Mike Rushton, the youngest of three boys, grew up tough. His dad borrowed boxing gloves and taught his sons how to fight. “We were always told not to ever start a fight, but if we were involved in a fight we better not lose,” he said. “We did not lose many fights.”
His father did not attend church, but his mother was a faithful Christian who made sure her sons went with her to church. But when Rushton turned 13 and got a job working the late shift at the local café, his dad, who considered money important, did not make his son keep going to church.
Rushton went to work at a cotton mill when he was 16. “During those years I believed there was a God,” he said, “but I didn’t have any place in my life for Him.” He also became disillusioned when his former fourth-grade Sunday school teacher, the “best teacher [he] ever had,” disappointed him. A call came for the maintenance department at the mill to check conditions in the weave room. No one wanted to go because the woman who worked there would “cuss you out if you came on her job.” Rushton told his coworkers he would check it out because she was a nice lady. “I have been cussed out before, but I don’t believe any worse than she did,” he said. “That had an impact on my life, and I remember it like it happened yesterday.” He couldn’t see any difference in his life and that of someone he thought was a Christian.
From there, life became a series of troubling episodes. He was in jail several times, and “every time, alcohol was involved,” he said. “I have seen men shot, cut, beat and killed.”
Rushton was in the Army when he and Vickie, whom he had dated for several years, decided to get married. After his discharge, they moved to Newberry, where he again worked in a mill.
Vickie had been raised in church, and when the couple’s twin daughters were born, she started going to church again, but her husband would not go with her. When their daughter Misty, then 4, was not healed of psoriasis, Rushton decided to become an atheist. “When I heard people talk about Jesus Christ, I would tell them they were crazy, that people who believe in God are weak.”
Vickie would sometimes invite the pastor to the house on Sunday afternoons. “I finally had enough and told the preacher that if he ever came to my house again, I would whip him,” Rushton said. He told his wife not to take the children to church if they did not want to go. Eventually, Vickie stopped attending services.
Rushton had begun doing landscaping work, and business was booming. One evening, he covered the bed with $100 bills. “I told Vickie that she used to talk to me about God and Jesus, but this was what was important to me,” he said.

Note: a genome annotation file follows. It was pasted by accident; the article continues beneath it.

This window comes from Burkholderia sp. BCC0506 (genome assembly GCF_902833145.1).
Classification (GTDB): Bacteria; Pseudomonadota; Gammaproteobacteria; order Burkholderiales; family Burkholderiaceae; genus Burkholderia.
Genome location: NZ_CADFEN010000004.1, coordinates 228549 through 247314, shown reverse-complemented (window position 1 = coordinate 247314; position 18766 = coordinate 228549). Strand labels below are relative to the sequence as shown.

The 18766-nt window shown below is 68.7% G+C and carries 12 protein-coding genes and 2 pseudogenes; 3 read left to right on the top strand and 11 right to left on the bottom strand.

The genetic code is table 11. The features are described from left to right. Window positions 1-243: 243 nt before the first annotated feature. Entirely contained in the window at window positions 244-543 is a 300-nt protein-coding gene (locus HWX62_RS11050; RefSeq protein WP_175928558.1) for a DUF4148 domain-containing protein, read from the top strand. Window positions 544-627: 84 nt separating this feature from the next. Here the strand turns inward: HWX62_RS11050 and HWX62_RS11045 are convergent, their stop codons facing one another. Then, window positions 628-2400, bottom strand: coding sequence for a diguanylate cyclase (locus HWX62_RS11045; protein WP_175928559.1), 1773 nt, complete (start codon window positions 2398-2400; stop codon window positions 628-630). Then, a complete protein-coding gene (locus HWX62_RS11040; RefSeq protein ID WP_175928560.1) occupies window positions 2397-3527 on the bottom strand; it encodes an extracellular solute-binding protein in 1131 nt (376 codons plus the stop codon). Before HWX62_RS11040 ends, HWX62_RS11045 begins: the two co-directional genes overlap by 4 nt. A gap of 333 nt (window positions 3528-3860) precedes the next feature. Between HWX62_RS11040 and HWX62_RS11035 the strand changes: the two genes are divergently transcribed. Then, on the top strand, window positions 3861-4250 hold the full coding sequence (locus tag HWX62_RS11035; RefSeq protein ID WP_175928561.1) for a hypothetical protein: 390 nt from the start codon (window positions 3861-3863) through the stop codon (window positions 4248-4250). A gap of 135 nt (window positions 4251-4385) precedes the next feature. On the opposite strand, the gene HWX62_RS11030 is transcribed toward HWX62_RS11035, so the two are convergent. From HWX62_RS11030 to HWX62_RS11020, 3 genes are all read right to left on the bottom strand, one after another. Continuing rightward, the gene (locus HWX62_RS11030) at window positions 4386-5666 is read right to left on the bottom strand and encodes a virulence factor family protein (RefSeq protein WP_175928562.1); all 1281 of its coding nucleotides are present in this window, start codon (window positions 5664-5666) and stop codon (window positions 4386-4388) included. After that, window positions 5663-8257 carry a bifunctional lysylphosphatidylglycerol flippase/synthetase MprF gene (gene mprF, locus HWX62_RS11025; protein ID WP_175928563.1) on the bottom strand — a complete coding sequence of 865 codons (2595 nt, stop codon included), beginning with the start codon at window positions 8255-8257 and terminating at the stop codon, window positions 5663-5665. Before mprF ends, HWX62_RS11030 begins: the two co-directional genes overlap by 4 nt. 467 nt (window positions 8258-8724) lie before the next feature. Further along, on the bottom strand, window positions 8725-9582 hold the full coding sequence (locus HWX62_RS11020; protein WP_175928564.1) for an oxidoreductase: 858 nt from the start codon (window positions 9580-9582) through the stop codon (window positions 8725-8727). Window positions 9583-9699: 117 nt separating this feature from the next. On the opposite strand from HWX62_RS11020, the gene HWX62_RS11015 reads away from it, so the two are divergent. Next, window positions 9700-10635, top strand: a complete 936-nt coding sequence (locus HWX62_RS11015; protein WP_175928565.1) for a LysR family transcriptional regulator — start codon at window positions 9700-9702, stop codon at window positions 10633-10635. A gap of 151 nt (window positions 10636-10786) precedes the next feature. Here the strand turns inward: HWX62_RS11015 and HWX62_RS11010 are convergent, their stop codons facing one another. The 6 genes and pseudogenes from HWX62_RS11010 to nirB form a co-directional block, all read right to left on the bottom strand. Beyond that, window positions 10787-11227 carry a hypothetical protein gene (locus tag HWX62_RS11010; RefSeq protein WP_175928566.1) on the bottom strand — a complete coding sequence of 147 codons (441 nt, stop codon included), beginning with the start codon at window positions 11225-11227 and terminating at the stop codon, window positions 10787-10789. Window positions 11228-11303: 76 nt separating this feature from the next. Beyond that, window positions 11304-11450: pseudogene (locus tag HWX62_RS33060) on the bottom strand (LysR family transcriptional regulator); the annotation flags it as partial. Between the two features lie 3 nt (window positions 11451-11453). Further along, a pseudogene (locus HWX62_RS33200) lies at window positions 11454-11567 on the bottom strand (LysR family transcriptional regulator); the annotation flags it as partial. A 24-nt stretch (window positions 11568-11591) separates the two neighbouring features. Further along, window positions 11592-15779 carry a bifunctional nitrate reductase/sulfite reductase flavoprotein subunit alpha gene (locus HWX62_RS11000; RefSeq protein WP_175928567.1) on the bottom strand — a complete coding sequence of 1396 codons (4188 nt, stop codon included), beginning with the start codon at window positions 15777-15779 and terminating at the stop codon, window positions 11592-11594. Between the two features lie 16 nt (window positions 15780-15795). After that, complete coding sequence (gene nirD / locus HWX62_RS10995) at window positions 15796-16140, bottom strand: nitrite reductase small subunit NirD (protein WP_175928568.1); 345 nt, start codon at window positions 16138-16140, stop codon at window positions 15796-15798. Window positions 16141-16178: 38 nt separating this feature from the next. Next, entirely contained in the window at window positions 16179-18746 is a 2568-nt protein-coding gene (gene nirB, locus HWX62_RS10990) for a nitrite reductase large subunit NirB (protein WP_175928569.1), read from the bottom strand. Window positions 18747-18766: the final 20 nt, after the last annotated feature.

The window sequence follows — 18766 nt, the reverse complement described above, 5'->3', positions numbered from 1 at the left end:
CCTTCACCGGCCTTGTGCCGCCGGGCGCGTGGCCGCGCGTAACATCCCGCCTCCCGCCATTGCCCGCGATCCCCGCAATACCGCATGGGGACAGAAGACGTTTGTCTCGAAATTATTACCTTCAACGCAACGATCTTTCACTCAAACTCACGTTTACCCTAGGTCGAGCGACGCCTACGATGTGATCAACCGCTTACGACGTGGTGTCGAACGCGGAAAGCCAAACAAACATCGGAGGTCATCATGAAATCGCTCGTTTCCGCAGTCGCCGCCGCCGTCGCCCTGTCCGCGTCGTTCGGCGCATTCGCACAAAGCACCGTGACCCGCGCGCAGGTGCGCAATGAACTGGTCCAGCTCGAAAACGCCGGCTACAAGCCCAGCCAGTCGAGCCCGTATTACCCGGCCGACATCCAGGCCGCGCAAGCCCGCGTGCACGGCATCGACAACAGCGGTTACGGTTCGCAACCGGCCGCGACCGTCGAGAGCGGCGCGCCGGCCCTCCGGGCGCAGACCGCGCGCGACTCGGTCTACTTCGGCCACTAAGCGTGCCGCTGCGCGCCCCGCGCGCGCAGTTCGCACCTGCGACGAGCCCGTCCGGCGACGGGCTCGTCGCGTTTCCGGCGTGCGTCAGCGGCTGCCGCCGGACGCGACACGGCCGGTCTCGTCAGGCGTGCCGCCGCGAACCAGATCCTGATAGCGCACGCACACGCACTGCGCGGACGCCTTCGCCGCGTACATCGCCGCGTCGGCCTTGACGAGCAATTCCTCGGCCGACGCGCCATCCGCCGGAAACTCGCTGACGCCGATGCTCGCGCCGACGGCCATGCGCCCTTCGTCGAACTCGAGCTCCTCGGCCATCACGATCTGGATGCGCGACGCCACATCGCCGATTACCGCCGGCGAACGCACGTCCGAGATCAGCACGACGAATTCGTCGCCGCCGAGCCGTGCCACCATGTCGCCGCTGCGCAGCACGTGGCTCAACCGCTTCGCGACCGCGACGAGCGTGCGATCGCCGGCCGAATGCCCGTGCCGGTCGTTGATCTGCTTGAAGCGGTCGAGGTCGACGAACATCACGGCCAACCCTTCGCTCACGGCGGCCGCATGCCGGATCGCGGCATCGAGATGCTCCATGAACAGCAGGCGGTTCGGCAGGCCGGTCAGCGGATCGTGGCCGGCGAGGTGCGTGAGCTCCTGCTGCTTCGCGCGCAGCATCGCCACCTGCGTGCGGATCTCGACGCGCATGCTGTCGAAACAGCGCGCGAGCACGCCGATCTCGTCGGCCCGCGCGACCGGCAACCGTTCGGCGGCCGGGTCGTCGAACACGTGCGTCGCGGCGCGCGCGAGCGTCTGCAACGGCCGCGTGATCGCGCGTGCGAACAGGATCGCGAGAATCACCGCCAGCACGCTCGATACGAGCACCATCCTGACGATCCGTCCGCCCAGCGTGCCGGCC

The following week, he was working in a Baptist preacher’s yard when a tree rolled onto him and broke his back. An operation was scheduled. The night before surgery, Rushton prayed, “God, if You are real, I want You to come through this window and take me out of my misery. I don’t want to live like this.”
At that moment, “Jesus Christ came into my heart, and I had a feeling of peace I had never had before,” he said. “I went from being a man who could do anything I wanted to someone who could not even take care of his basic needs. God had broken me, and He started rebuilding me into the person He wanted me to be.”
The next morning, Rushton shared with his wife what had happened, and they prayed together. The preacher whom he had threatened to whip came to visit him in the hospital and, later, at his home, teaching him how to study the Bible and to pray.
After recovering from surgery, Rushton went back to work landscaping. “I knew God did not want to handicap me,” he says. “He just wanted to get my attention and change my heart.”
Since then, he has been skydiving and run a marathon. God healed his daughter. Rushton ran for city council in 1990 and won. Later, he was appointed magistrate. “Imagine that,” he said, laughing. “Someone who went from being put into jail to being able to put people in jail.”
In 2007, Mike and Vickie retired, moved to Pickens, and are now enjoying a gift they never thought they would have — a grandchild, who lives next door. They are faithful members of Pickens First Baptist Church.
“Some people tell me that God did not break my back, that He would never do anything like that,” Rushton said. “I know God broke my back to save me from going to hell.
“I am carrying a lot of scars from my former way of life. I have served Satan, and I have served God. Believe me, life is a lot better serving God.”